Grace Tan's 'Anti-fashion'
Sewing the seeds of interdisciplinary design: Singapore designer Grace Tan’s “anti-fashion” approach
Despite her beginnings in fashion design, Malaysian-born designer Grace Tan approaches her clothing and fabric works from an anti-fashion perspective and is influenced by facets of architecture, craft, mathematics and even Japanese confectionary with her 2007 sweets-inspired collection of French silk chiffon pieces titled, ‘Rakugan’.
Yet, it is not, as it sounds; an antithesis of fashion and its accompanying culture, but a willingness to stretch and blur the boundaries between fashion, fine art and architecture.
According to the designer, “fashion” is a system of trends, styles and looks, craft and commerce and its anti-fashion counterpart expands on this notion.
Tan says the idea of “anti-fashion” should be a vehicle for new discoveries while giving light to those things already in existence, and not as something rebelling against mainstream fashion.
“Anti-fashion is a tipping point, unexpected, undefined, dynamic and courageous,” she says.
After graduating from Singapore’s Temasek Polytechnic with a Diploma in Apparel Design and Merchandising and designing the women’s wear range for prestigious local fashion company Song & Kelly Tan started her own company Kwodrent in 2003.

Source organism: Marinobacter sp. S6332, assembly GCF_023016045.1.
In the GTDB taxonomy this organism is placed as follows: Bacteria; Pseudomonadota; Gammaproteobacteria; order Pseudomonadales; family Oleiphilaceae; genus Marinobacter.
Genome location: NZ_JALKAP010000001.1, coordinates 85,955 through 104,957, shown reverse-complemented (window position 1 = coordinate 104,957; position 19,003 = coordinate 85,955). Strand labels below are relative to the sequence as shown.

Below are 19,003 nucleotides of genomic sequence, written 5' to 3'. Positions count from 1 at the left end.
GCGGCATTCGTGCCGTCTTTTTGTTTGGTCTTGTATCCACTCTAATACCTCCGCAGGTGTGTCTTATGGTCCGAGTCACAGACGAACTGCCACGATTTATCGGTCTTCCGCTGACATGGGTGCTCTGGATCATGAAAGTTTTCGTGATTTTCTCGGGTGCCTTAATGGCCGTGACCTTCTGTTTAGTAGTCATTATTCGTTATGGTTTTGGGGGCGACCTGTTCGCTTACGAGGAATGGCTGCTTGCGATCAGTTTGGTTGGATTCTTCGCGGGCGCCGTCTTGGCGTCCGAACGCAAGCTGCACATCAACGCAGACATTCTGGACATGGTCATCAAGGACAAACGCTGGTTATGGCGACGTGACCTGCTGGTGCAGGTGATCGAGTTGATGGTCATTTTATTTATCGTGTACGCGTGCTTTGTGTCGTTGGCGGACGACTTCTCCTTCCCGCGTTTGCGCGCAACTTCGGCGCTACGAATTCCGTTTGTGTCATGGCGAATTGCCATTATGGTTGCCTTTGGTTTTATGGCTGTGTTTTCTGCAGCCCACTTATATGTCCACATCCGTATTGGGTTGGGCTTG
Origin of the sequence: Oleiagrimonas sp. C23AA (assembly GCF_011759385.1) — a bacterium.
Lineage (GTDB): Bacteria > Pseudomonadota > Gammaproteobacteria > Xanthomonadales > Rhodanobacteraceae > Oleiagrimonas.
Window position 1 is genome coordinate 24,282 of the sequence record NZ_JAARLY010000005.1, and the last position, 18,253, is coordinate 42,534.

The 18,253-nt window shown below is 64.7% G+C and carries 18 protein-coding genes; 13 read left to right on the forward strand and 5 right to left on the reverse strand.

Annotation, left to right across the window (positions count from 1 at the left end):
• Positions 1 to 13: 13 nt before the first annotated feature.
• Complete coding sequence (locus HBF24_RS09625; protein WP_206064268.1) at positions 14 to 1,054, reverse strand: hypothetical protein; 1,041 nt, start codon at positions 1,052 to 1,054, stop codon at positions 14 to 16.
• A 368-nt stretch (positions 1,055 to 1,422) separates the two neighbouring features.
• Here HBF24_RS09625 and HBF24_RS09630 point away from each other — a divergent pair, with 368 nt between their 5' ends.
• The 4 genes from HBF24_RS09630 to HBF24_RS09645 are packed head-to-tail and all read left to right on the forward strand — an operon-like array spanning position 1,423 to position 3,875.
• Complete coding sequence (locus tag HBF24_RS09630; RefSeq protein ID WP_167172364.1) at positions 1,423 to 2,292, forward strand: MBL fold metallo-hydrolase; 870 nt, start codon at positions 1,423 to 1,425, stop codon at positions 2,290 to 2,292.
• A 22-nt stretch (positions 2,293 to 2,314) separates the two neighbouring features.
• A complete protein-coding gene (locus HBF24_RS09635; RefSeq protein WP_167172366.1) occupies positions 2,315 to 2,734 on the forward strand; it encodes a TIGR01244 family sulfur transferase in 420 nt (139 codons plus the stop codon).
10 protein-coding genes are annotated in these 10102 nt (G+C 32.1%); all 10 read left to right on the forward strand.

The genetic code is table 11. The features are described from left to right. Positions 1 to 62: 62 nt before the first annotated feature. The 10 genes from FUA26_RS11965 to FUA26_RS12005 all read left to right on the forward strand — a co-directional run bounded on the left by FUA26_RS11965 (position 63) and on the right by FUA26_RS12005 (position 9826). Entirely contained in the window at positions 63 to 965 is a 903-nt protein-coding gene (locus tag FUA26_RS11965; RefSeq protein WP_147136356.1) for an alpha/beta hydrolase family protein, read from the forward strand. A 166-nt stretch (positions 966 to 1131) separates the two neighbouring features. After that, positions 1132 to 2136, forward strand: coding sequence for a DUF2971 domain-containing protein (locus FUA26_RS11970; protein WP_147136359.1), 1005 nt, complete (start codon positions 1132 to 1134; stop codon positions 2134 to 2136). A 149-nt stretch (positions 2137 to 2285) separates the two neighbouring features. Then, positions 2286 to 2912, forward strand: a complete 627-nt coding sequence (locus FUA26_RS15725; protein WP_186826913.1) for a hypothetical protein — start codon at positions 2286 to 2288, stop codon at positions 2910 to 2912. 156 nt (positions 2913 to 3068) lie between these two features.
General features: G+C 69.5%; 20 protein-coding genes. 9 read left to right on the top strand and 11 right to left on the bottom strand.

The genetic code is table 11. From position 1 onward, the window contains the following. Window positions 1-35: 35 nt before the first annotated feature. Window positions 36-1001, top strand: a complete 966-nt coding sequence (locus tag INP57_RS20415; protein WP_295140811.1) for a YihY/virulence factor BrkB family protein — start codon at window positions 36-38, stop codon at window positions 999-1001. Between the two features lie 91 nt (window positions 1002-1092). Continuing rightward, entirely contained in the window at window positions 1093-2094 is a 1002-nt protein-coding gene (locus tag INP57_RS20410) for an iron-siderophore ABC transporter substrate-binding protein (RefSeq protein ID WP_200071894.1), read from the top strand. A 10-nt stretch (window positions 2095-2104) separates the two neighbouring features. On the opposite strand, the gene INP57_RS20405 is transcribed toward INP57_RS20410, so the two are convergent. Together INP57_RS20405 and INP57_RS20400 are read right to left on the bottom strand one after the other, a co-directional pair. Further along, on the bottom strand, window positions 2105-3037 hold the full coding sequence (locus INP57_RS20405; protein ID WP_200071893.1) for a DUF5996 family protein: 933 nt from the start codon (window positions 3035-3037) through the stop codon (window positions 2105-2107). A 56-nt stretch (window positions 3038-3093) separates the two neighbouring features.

“When I first started Kwodrent, I was pretty much running away from fashion and its associations,” Tan says.
“I was both challenged and frustrated at the state of fashion in my immediate environment at that time. It was a good thing (though) because it made me look for other fashion.”
Tan admits that it is the “other fashion” that then became her version of “anti-fashion” which, in an ironic twist, tends to hark back to traditional fashion.
Intrigued by the idea that clothing, like objects, structures and architecture are “layers” around the body; Tan investigated the idea of fashion as a value that can be transformed into other forms and functions rather than as a purely physical entity.
“I started to question the relationship of fashion with other things that surround us,” she says.
“So far, I’ve managed to translate a dress into an audio composition and neckpieces into graphic landscapes using coordinates.
“The possibilities are endless and I’m only at the starting point.”
Photography: Derek Swalwell (portrait), Darren Soh